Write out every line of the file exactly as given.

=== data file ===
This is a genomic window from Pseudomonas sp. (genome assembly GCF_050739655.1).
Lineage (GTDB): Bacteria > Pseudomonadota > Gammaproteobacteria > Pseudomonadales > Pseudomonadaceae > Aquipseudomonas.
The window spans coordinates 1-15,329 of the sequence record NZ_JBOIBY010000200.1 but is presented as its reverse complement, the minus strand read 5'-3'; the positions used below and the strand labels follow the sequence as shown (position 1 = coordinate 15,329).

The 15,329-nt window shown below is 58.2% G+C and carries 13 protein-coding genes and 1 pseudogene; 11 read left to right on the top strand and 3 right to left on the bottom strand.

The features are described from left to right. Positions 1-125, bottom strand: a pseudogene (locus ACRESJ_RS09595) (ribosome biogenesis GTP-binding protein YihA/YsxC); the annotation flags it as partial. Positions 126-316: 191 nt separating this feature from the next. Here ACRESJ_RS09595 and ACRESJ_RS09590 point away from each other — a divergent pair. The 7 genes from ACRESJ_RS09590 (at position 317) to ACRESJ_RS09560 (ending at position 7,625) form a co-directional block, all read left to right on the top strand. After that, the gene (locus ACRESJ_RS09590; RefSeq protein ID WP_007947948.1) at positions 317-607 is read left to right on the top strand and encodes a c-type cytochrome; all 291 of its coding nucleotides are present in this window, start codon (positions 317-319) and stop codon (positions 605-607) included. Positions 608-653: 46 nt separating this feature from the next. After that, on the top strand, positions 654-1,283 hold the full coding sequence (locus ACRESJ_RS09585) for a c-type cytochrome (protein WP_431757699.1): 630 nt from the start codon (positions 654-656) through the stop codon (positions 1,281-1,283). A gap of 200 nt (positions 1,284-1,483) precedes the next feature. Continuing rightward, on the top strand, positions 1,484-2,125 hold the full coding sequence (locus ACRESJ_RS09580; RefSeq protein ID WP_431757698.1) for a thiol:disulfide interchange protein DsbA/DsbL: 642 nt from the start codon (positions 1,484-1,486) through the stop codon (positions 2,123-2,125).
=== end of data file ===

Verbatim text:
This is a genomic window from Pseudomonas sp. (genome assembly GCF_050739655.1).
Lineage (GTDB): Bacteria > Pseudomonadota > Gammaproteobacteria > Pseudomonadales > Pseudomonadaceae > Aquipseudomonas.
The window spans coordinates 1-15,329 of the sequence record NZ_JBOIBY010000200.1 but is presented as its reverse complement, the minus strand read 5'-3'; the positions used below and the strand labels follow the sequence as shown (position 1 = coordinate 15,329).

The 15,329-nt window shown below is 58.2% G+C and carries 13 protein-coding genes and 1 pseudogene; 11 read left to right on the top strand and 3 right to left on the bottom strand.

The features are described from left to right. Positions 1-125, bottom strand: a pseudogene (locus ACRESJ_RS09595) (ribosome biogenesis GTP-binding protein YihA/YsxC); the annotation flags it as partial. Positions 126-316: 191 nt separating this feature from the next. Here ACRESJ_RS09595 and ACRESJ_RS09590 point away from each other — a divergent pair. The 7 genes from ACRESJ_RS09590 (at position 317) to ACRESJ_RS09560 (ending at position 7,625) form a co-directional block, all read left to right on the top strand. After that, the gene (locus ACRESJ_RS09590; RefSeq protein ID WP_007947948.1) at positions 317-607 is read left to right on the top strand and encodes a c-type cytochrome; all 291 of its coding nucleotides are present in this window, start codon (positions 317-319) and stop codon (positions 605-607) included. Positions 608-653: 46 nt separating this feature from the next. After that, on the top strand, positions 654-1,283 hold the full coding sequence (locus ACRESJ_RS09585) for a c-type cytochrome (protein WP_431757699.1): 630 nt from the start codon (positions 654-656) through the stop codon (positions 1,281-1,283). A gap of 200 nt (positions 1,284-1,483) precedes the next feature. Continuing rightward, on the top strand, positions 1,484-2,125 hold the full coding sequence (locus ACRESJ_RS09580; RefSeq protein ID WP_431757698.1) for a thiol:disulfide interchange protein DsbA/DsbL: 642 nt from the start codon (positions 1,484-1,486) through the stop codon (positions 2,123-2,125).